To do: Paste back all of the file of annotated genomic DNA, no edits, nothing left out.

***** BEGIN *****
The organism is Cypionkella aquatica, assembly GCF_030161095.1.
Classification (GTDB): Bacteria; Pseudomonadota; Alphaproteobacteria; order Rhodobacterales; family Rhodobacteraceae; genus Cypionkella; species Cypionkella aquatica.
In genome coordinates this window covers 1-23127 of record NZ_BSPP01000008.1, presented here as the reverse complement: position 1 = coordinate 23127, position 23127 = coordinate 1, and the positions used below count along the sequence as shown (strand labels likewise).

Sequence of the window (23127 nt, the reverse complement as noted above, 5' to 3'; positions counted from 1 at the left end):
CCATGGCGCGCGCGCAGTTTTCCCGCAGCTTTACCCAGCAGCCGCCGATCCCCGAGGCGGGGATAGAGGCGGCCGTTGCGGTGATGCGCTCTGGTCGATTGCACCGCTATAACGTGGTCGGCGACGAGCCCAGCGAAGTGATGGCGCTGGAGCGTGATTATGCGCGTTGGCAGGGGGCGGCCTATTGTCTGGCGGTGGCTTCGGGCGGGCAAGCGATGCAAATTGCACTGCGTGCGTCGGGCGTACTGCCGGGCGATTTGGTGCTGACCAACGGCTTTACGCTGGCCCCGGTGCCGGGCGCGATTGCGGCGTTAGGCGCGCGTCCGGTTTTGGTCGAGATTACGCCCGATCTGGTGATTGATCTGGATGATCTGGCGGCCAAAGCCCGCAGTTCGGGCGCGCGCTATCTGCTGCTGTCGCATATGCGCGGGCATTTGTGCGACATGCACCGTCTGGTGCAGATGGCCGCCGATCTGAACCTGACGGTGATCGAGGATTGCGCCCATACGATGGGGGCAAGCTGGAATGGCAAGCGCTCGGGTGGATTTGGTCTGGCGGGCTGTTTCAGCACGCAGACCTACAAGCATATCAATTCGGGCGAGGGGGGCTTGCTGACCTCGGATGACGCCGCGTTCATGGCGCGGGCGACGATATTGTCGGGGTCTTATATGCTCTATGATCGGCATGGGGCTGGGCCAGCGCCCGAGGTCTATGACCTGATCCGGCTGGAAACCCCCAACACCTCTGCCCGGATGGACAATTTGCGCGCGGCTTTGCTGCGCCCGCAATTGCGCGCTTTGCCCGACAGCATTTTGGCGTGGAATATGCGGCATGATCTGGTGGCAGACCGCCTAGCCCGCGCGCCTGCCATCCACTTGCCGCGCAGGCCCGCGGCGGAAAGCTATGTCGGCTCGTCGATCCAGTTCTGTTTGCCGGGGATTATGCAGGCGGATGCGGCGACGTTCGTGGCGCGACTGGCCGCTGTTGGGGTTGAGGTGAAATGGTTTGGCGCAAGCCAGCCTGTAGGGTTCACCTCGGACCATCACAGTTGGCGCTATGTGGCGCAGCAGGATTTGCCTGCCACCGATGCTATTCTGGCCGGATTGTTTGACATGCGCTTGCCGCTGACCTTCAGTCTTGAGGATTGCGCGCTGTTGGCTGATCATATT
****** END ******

The organism is Cypionkella aquatica, assembly GCF_030161095.1.
Classification (GTDB): Bacteria; Pseudomonadota; Alphaproteobacteria; order Rhodobacterales; family Rhodobacteraceae; genus Cypionkella; species Cypionkella aquatica.
In genome coordinates this window covers 1-23127 of record NZ_BSPP01000008.1, presented here as the reverse complement: position 1 = coordinate 23127, position 23127 = coordinate 1, and the positions used below count along the sequence as shown (strand labels likewise).

Sequence of the window (23127 nt, the reverse complement as noted above, 5' to 3'; positions counted from 1 at the left end):
CCATGGCGCGCGCGCAGTTTTCCCGCAGCTTTACCCAGCAGCCGCCGATCCCCGAGGCGGGGATAGAGGCGGCCGTTGCGGTGATGCGCTCTGGTCGATTGCACCGCTATAACGTGGTCGGCGACGAGCCCAGCGAAGTGATGGCGCTGGAGCGTGATTATGCGCGTTGGCAGGGGGCGGCCTATTGTCTGGCGGTGGCTTCGGGCGGGCAAGCGATGCAAATTGCACTGCGTGCGTCGGGCGTACTGCCGGGCGATTTGGTGCTGACCAACGGCTTTACGCTGGCCCCGGTGCCGGGCGCGATTGCGGCGTTAGGCGCGCGTCCGGTTTTGGTCGAGATTACGCCCGATCTGGTGATTGATCTGGATGATCTGGCGGCCAAAGCCCGCAGTTCGGGCGCGCGCTATCTGCTGCTGTCGCATATGCGCGGGCATTTGTGCGACATGCACCGTCTGGTGCAGATGGCCGCCGATCTGAACCTGACGGTGATCGAGGATTGCGCCCATACGATGGGGGCAAGCTGGAATGGCAAGCGCTCGGGTGGATTTGGTCTGGCGGGCTGTTTCAGCACGCAGACCTACAAGCATATCAATTCGGGCGAGGGGGGCTTGCTGACCTCGGATGACGCCGCGTTCATGGCGCGGGCGACGATATTGTCGGGGTCTTATATGCTCTATGATCGGCATGGGGCTGGGCCAGCGCCCGAGGTCTATGACCTGATCCGGCTGGAAACCCCCAACACCTCTGCCCGGATGGACAATTTGCGCGCGGCTTTGCTGCGCCCGCAATTGCGCGCTTTGCCCGACAGCATTTTGGCGTGGAATATGCGGCATGATCTGGTGGCAGACCGCCTAGCCCGCGCGCCTGCCATCCACTTGCCGCGCAGGCCCGCGGCGGAAAGCTATGTCGGCTCGTCGATCCAGTTCTGTTTGCCGGGGATTATGCAGGCGGATGCGGCGACGTTCGTGGCGCGACTGGCCGCTGTTGGGGTTGAGGTGAAATGGTTTGGCGCAAGCCAGCCTGTAGGGTTCACCTCGGACCATCACAGTTGGCGCTATGTGGCGCAGCAGGATTTGCCTGCCACCGATGCTATTCTGGCCGGATTGTTTGACATGCGCTTGCCGCTGACCTTCAGTCTTGAGGATTGCGCGCTGTTGGCTGATCATATT